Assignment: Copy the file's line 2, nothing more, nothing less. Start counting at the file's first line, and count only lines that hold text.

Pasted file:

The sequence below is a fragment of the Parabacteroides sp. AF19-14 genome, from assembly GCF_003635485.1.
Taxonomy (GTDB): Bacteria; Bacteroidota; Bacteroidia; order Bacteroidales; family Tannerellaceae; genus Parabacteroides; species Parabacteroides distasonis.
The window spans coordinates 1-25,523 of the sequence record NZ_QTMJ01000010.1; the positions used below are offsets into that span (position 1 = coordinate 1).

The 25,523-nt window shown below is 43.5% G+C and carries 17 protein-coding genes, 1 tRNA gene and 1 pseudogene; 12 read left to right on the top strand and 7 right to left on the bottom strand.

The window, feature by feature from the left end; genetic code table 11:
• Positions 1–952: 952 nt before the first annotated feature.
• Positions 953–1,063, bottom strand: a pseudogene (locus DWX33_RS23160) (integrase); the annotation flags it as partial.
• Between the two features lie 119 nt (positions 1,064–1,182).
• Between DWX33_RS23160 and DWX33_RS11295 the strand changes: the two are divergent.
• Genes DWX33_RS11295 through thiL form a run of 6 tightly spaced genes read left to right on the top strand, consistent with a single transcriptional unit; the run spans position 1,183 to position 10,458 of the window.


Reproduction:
Taxonomy (GTDB): Bacteria; Bacteroidota; Bacteroidia; order Bacteroidales; family Tannerellaceae; genus Parabacteroides; species Parabacteroides distasonis.